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Zimbabwe is cracking down on illegal money changers but that is not stopping its runaway inflation

By Farai Shawn Matiashe
Posted on Wednesday, 20 October 2021 10:07

A street vendor poses as he displays bond notes, before the introduction of new currency in Harare, Zimbabwe, 11 November 2019. REUTERS/Philimon Bulawayo

In mid-September, the Reserve Bank of Zimbabwe ordered banks and mobile money operators to freeze accounts of over 30 individuals it accused of facilitating illegal foreign currency trade via mobile platforms and social media. Analysts argue that while the government says it is seeking to fight inflation, such moves do not address the root causes of Zimbabwe's economic problems.

 

This comes one year after the government banned mobile-money services, accusing the dominant Econet of running a Ponzi scheme.

Officials at Zimbabwe’s central bank alleged that Econet’s Ecocash platform, which boasts of 11 million users, contributed to the country’s spiralling inflation by facilitating illegal foreign-currency dealings.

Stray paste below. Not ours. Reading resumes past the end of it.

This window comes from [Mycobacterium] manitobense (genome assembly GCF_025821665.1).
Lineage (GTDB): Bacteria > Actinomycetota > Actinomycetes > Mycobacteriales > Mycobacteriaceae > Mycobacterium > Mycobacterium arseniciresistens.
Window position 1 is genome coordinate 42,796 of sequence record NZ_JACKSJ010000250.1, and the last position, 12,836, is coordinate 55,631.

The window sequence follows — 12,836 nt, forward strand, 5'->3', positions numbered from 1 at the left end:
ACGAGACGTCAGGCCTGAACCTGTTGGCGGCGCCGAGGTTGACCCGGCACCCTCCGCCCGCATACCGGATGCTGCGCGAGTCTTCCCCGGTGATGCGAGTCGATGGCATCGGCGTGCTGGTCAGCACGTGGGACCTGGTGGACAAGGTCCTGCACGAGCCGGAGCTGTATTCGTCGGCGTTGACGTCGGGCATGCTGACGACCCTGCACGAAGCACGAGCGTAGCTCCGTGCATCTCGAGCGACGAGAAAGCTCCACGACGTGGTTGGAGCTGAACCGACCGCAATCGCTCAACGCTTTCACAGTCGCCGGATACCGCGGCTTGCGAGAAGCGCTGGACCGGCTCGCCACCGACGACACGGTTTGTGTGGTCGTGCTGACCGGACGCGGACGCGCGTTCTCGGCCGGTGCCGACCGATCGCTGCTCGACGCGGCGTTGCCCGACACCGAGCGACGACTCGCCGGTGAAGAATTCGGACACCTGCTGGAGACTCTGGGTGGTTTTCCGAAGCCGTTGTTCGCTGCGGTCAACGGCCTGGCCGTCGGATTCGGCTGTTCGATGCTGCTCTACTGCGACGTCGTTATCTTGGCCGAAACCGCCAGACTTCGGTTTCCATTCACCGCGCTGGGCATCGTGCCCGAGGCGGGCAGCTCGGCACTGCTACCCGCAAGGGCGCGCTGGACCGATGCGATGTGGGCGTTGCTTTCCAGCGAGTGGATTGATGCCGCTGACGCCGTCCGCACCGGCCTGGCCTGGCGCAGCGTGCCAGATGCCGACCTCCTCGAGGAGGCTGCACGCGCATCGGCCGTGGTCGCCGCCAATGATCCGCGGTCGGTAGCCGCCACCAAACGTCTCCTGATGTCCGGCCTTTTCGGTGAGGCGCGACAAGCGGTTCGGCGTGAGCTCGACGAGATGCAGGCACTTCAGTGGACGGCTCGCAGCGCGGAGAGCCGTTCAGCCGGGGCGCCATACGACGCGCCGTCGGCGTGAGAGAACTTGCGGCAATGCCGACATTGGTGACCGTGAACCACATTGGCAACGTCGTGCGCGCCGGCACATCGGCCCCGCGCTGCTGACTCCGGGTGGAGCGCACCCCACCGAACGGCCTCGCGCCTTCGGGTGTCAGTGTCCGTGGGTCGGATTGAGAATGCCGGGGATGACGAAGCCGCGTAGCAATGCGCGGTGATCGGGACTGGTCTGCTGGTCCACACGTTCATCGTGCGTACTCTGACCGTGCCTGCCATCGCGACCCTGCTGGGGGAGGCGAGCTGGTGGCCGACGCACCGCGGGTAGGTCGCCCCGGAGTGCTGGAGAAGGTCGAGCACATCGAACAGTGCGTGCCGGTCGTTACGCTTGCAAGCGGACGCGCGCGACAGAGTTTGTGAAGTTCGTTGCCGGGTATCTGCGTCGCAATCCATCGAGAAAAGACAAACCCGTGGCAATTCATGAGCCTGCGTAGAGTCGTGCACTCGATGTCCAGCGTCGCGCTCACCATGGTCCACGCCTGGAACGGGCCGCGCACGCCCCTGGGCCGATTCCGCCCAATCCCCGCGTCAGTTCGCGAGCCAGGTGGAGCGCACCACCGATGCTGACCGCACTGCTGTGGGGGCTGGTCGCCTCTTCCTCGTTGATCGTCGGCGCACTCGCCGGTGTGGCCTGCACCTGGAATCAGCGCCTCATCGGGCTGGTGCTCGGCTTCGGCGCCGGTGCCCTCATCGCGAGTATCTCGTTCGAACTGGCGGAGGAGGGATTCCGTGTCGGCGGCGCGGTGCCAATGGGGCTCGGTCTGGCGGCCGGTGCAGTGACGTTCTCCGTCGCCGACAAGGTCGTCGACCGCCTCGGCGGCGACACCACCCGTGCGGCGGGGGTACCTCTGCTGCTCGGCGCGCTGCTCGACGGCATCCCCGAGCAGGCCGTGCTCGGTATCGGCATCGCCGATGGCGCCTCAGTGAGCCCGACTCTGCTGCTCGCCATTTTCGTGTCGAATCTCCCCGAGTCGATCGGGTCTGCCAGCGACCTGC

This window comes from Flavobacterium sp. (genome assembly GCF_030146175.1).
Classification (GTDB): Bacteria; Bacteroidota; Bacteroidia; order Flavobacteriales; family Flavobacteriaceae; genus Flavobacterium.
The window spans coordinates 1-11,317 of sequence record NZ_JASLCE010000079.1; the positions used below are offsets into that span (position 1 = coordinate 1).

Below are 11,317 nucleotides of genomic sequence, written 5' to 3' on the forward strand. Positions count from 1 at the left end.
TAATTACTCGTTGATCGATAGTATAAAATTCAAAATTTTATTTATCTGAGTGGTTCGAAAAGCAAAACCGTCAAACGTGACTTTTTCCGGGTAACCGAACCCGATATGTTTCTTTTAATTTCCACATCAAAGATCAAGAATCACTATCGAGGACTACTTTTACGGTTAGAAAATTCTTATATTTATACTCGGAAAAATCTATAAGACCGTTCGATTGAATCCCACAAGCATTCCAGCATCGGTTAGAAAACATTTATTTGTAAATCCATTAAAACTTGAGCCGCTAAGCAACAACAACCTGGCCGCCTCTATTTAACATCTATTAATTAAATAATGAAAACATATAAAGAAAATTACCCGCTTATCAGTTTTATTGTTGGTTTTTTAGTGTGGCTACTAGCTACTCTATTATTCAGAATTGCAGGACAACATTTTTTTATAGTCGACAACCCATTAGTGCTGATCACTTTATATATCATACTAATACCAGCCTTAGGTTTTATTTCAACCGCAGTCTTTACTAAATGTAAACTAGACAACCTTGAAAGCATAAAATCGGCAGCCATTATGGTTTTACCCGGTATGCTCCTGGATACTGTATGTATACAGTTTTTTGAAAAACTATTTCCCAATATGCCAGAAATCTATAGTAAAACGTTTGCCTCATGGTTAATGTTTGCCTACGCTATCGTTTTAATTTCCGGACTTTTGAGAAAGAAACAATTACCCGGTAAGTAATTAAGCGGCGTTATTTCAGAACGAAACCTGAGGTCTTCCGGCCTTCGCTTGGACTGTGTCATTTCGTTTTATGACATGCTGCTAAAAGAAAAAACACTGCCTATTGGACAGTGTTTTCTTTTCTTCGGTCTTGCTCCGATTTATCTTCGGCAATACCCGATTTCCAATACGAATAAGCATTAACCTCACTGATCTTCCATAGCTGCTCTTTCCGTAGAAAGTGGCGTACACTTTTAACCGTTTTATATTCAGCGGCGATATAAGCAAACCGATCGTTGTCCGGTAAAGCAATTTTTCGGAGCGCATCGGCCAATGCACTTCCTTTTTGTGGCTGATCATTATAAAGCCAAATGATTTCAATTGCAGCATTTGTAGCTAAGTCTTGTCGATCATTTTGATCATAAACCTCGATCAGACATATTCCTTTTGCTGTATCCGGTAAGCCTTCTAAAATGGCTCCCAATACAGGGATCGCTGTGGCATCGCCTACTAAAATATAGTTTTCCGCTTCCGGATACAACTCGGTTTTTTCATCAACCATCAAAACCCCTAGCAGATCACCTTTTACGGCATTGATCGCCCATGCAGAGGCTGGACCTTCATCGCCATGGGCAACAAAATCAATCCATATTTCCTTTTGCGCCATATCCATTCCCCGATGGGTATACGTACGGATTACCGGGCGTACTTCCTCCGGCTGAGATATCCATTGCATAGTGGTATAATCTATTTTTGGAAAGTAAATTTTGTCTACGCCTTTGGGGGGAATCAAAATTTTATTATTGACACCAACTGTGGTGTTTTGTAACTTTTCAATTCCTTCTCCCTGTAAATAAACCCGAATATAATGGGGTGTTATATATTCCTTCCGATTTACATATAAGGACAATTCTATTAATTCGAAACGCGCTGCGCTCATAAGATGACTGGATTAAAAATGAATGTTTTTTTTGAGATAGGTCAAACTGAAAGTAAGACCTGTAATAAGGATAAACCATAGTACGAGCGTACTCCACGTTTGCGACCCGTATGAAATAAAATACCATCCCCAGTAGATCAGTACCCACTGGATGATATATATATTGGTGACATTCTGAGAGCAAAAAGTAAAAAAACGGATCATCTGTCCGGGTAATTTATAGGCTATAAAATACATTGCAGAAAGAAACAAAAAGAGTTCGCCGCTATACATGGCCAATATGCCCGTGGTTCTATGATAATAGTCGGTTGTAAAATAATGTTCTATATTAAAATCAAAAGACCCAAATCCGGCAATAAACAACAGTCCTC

The government later allowed-mobile money users to continue using the Ecocash services, but only if they abided by the weekly and monthly transaction limits imposed on them. Nevertheless, mobile-money agents remain banned.

Despite all these measures, the local currency keeps on losing value against its benchmark, the United States (US) dollar. This is despite inflation slowing down to 162% in May this year, after having reached 838% – the highest figure in a decade – in July 2020.

As of mid-October, the Zimbabwean dollar (Z$) has been trading at 175 against the greenback, a sharp rise from 130:1. At the official rate, the Z$ is trading at 88 against the US dollar.

Zimbabwean authorities are also at loggerheads with firms they accuse of abusing the foreign currency acquired at the auction rate.

Some of these business entities are refusing to accept local currency at the official rate, while some are facilitating illegal foreign-currency, yet they get the foreign currency from the RBZ at the official rate.

In early October, the RBZ revised its inflation targets upwards to 53% by year-end, from a previous projection of 35%, according to RBZ governor John Mangudya. Initially, the central bank was targeting less than 15% inflation.